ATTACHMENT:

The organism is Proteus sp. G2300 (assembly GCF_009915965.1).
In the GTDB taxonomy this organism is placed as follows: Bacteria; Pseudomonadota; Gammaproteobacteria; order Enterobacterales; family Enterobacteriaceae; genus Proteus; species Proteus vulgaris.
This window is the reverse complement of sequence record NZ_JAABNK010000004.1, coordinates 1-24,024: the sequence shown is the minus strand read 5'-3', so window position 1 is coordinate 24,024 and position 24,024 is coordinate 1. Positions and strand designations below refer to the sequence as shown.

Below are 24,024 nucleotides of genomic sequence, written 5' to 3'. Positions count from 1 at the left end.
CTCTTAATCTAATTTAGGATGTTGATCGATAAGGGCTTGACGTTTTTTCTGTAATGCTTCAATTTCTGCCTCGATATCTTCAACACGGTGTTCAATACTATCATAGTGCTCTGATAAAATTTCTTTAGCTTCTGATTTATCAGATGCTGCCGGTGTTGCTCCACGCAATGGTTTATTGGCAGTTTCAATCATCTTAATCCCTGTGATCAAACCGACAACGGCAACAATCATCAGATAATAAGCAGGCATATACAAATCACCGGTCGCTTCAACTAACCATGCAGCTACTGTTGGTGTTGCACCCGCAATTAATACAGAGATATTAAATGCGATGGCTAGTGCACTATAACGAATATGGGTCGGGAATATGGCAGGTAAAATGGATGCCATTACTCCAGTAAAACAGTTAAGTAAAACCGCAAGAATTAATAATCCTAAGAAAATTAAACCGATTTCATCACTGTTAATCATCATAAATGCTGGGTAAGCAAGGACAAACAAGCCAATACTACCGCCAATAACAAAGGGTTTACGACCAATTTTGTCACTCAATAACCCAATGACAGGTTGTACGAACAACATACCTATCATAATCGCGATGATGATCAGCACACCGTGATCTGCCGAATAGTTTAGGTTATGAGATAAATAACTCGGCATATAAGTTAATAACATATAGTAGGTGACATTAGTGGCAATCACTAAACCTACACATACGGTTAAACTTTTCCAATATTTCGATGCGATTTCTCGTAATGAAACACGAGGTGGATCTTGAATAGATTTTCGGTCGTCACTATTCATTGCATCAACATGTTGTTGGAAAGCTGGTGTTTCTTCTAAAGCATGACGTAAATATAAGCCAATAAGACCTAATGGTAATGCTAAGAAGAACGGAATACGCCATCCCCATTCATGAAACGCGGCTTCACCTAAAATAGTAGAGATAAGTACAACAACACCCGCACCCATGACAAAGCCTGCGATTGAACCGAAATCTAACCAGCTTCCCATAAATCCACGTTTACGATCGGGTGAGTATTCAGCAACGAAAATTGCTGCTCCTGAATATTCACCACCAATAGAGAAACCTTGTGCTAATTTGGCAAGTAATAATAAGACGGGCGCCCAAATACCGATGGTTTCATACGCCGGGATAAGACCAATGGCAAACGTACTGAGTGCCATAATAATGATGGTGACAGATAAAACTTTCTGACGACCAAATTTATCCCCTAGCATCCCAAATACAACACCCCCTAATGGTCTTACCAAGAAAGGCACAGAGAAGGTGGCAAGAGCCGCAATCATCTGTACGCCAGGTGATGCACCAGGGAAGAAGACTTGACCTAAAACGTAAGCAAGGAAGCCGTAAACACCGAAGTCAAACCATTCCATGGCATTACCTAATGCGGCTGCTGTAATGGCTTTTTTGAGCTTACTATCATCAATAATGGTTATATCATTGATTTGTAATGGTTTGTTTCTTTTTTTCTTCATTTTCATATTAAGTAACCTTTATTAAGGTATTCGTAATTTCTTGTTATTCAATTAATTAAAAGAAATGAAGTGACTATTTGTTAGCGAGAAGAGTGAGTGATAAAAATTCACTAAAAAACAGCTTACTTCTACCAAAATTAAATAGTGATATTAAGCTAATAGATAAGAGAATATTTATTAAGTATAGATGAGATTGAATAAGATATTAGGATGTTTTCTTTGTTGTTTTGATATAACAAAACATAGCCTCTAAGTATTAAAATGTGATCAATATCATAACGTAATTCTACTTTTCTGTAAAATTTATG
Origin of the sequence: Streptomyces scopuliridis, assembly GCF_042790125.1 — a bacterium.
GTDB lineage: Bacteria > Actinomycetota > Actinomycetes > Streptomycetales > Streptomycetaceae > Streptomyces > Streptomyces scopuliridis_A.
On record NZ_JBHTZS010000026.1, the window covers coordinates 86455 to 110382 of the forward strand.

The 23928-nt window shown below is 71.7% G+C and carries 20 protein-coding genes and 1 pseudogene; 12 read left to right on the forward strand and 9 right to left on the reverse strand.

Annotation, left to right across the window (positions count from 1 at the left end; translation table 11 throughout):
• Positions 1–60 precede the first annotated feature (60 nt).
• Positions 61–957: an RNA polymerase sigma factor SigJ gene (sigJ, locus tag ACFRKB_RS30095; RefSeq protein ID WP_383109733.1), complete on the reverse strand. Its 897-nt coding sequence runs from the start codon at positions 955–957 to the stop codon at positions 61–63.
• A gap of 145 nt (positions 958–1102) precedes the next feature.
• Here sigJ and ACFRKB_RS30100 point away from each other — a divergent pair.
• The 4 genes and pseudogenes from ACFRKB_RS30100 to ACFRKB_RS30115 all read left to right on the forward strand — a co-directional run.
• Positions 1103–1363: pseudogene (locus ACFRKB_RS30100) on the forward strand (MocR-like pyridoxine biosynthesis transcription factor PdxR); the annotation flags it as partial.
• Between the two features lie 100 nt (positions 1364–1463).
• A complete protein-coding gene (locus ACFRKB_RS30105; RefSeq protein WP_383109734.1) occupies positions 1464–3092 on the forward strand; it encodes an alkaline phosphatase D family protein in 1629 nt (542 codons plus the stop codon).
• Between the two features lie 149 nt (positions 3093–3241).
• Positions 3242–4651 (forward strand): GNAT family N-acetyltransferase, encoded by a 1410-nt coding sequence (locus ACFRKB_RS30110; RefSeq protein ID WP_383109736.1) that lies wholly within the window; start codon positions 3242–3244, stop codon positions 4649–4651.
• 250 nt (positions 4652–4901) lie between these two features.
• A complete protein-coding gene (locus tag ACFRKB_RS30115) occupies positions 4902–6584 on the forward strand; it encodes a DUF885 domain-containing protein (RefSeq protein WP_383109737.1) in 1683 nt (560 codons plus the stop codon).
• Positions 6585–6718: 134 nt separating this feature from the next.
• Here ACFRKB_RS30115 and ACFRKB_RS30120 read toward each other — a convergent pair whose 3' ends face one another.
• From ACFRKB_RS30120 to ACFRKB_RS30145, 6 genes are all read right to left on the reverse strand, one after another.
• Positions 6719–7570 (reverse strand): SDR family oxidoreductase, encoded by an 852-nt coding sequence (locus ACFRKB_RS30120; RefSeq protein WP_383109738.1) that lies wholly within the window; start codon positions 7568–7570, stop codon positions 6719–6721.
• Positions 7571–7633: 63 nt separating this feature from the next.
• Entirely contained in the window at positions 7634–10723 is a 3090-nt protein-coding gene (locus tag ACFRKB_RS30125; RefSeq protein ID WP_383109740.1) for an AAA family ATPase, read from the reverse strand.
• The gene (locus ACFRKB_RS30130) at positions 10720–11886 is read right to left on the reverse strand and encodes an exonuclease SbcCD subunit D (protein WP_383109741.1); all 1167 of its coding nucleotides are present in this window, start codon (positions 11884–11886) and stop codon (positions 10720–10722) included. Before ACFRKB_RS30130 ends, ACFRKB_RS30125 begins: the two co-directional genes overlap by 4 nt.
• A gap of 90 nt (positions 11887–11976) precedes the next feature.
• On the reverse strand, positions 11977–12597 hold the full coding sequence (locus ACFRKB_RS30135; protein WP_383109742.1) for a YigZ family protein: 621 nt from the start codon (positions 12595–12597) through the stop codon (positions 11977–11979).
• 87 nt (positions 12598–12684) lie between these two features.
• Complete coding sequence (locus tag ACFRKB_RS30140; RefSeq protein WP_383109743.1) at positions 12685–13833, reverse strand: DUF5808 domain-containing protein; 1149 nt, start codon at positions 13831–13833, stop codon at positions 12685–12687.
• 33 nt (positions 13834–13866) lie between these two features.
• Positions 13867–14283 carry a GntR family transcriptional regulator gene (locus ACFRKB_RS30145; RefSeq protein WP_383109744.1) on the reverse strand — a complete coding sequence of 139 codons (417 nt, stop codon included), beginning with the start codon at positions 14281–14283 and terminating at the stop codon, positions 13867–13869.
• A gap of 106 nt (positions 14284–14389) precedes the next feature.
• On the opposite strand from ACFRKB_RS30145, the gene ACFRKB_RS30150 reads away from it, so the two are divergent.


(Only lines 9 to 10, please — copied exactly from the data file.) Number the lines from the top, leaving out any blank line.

The 23928-nt window shown below is 71.7% G+C and carries 20 protein-coding genes and 1 pseudogene; 12 read left to right on the forward strand and 9 right to left on the reverse strand.

Annotation, left to right across the window (positions count from 1 at the left end; translation table 11 throughout):